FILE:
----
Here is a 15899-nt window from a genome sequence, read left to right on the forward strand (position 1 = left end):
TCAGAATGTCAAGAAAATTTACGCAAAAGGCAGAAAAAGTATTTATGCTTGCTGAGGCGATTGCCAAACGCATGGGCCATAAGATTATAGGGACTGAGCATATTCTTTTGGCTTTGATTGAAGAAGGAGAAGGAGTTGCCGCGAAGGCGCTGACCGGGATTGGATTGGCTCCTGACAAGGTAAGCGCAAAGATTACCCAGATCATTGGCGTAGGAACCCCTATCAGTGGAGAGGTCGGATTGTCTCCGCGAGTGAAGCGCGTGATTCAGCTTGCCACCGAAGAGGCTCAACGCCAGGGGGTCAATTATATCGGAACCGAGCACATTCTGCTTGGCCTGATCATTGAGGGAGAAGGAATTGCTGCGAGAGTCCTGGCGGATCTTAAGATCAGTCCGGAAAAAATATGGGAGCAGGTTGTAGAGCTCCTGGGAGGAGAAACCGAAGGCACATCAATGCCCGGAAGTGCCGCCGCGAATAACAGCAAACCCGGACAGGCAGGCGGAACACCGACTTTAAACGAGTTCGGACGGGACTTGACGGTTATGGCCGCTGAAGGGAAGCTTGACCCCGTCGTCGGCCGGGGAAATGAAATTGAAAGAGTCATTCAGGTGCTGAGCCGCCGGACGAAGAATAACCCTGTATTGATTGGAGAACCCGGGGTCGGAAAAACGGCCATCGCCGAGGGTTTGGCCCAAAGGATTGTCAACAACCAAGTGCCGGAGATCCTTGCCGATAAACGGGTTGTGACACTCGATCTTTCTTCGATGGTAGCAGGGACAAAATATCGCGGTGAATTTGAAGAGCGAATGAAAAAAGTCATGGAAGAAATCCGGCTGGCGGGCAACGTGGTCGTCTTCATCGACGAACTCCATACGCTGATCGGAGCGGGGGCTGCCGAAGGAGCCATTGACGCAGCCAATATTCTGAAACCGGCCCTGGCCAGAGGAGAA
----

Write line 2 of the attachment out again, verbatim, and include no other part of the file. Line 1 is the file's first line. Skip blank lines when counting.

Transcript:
TCAGAATGTCAAGAAAATTTACGCAAAAGGCAGAAAAAGTATTTATGCTTGCTGAGGCGATTGCCAAACGCATGGGCCATAAGATTATAGGGACTGAGCATATTCTTTTGGCTTTGATTGAAGAAGGAGAAGGAGTTGCCGCGAAGGCGCTGACCGGGATTGGATTGGCTCCTGACAAGGTAAGCGCAAAGATTACCCAGATCATTGGCGTAGGAACCCCTATCAGTGGAGAGGTCGGATTGTCTCCGCGAGTGAAGCGCGTGATTCAGCTTGCCACCGAAGAGGCTCAACGCCAGGGGGTCAATTATATCGGAACCGAGCACATTCTGCTTGGCCTGATCATTGAGGGAGAAGGAATTGCTGCGAGAGTCCTGGCGGATCTTAAGATCAGTCCGGAAAAAATATGGGAGCAGGTTGTAGAGCTCCTGGGAGGAGAAACCGAAGGCACATCAATGCCCGGAAGTGCCGCCGCGAATAACAGCAAACCCGGACAGGCAGGCGGAACACCGACTTTAAACGAGTTCGGACGGGACTTGACGGTTATGGCCGCTGAAGGGAAGCTTGACCCCGTCGTCGGCCGGGGAAATGAAATTGAAAGAGTCATTCAGGTGCTGAGCCGCCGGACGAAGAATAACCCTGTATTGATTGGAGAACCCGGGGTCGGAAAAACGGCCATCGCCGAGGGTTTGGCCCAAAGGATTGTCAACAACCAAGTGCCGGAGATCCTTGCCGATAAACGGGTTGTGACACTCGATCTTTCTTCGATGGTAGCAGGGACAAAATATCGCGGTGAATTTGAAGAGCGAATGAAAAAAGTCATGGAAGAAATCCGGCTGGCGGGCAACGTGGTCGTCTTCATCGACGAACTCCATACGCTGATCGGAGCGGGGGCTGCCGAAGGAGCCATTGACGCAGCCAATATTCTGAAACCGGCCCTGGCCAGAGGAGAA